Aussies are under the impression that property prices will increase within the coming months
For six months, comparison site Finder conducted a study involving 6,077 Australians, asking them for their opinions regarding the real estate market. Based on the results, 59 percent claim that now is a good time to buy a property and 52 percent believe the property prices will hike up over the next 12 months, reported The New Daily.
Bessie Hassan, Finder’s head of PR Australia, describes the market sentiment as “slowly, but steadily” improving. “This is likely driven by three recent cash-rate cuts, increased lending flexibility, and some certainty from the presumed continuation of negative gearing,” she added.
Wakelin Property Advisory director Jarrod McCabe believes that more lenient bank lending and reduced interest rates will cause the price increase by the last quarter of 2020.
Despite values dropping for the first half of the year, McCab predicts that properties will be valued higher by the end of 2019, compared to the beginning. He explained that the level of supply dictates whether the prices will continue to soar by the end of next year.
“If that continues to build, then the market will probably start to plateau,” he said.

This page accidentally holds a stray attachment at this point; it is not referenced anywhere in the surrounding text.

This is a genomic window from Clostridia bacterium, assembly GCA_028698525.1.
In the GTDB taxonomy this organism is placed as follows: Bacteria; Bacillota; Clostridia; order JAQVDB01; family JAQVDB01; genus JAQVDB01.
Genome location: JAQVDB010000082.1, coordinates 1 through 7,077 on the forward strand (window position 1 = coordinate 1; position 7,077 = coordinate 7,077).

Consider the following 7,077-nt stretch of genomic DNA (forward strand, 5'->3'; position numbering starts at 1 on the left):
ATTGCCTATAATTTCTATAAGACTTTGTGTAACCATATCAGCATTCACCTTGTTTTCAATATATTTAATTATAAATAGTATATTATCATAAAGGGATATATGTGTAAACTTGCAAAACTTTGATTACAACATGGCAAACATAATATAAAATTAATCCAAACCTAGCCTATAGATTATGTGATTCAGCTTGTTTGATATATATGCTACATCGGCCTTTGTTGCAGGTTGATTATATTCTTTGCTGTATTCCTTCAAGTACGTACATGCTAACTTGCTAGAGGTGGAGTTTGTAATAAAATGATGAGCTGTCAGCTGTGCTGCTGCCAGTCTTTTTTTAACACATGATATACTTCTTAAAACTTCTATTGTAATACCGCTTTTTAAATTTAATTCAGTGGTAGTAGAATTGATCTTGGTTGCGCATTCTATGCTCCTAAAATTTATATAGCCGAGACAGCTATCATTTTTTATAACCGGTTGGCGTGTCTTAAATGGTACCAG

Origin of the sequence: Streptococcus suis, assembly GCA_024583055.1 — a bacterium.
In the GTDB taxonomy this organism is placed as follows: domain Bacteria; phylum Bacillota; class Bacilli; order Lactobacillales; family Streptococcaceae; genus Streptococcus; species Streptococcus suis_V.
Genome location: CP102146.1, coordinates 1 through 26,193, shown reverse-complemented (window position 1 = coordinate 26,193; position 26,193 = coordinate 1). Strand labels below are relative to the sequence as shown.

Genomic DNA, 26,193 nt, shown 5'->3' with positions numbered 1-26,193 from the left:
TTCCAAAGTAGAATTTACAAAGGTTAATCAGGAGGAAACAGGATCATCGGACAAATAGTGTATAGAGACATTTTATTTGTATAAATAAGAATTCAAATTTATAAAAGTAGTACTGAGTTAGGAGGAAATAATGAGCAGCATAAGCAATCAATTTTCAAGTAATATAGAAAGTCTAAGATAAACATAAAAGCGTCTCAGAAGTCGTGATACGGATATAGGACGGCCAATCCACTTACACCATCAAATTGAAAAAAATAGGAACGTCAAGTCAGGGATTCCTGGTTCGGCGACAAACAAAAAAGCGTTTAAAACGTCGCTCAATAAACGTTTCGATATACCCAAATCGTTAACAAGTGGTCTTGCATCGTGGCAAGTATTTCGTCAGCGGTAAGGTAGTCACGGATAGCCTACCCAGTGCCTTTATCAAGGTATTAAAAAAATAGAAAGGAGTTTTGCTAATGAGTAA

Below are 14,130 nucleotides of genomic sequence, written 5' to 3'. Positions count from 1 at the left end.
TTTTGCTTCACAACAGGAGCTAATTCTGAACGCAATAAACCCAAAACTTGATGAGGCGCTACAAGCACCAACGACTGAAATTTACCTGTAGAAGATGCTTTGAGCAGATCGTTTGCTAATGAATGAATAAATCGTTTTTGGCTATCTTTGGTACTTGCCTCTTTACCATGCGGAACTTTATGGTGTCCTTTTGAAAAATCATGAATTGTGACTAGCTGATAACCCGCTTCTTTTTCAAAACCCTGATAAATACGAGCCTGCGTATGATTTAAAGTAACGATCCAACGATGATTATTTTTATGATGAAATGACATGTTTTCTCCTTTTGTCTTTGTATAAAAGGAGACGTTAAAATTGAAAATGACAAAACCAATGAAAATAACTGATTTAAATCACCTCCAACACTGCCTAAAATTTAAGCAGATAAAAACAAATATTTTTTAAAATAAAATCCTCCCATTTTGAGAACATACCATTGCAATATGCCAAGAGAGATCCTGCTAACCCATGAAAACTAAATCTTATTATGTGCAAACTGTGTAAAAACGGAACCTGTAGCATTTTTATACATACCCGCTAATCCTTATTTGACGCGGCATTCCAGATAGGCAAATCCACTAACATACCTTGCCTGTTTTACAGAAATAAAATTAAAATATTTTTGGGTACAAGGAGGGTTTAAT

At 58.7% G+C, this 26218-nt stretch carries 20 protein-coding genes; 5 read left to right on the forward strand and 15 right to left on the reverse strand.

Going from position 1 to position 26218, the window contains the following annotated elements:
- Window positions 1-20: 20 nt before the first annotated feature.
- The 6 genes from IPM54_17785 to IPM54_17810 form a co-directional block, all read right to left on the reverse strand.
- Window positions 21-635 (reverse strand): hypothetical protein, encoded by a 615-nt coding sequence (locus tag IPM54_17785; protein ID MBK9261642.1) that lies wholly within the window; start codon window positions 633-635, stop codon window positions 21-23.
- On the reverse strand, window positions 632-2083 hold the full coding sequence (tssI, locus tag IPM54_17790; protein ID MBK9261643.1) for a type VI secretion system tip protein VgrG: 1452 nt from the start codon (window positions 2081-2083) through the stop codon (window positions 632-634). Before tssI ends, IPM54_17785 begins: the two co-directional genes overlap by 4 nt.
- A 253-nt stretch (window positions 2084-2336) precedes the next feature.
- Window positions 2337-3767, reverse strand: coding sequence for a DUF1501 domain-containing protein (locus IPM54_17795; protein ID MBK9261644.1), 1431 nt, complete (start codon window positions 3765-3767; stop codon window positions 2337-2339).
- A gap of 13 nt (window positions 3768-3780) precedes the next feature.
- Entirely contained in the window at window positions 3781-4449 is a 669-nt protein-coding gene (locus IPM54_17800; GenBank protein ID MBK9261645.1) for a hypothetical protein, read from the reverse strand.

On the other hand, J-Han Ho, a senior lecturer at Curtin University’s School of Economics, Finance, and Property, said that there is no guarantee if the prices will continue to rise.
He explained that the growing uncertainty, weak wage growth, and rising unemployment in the worldwide economy could reduce the prices over the short to medium term, which is why he encourages prospective buyers to be more cautious before making any purchase.
“If real estate is a long-term investment, then people need to purchase based on their long-term lifestyle objective and life choices… because once you buy into something, you can’t sell it easily,” said Dr. Ho.
“That’s why there’s sometimes a benefit to purchasing when you’re slightly older, because you’re probably more in tune to knowing what you want and where you want to be.”
He further added that people who owned property does not necessarily mean they are better off compared to those who simply rented money and kept theirs in a savings account.
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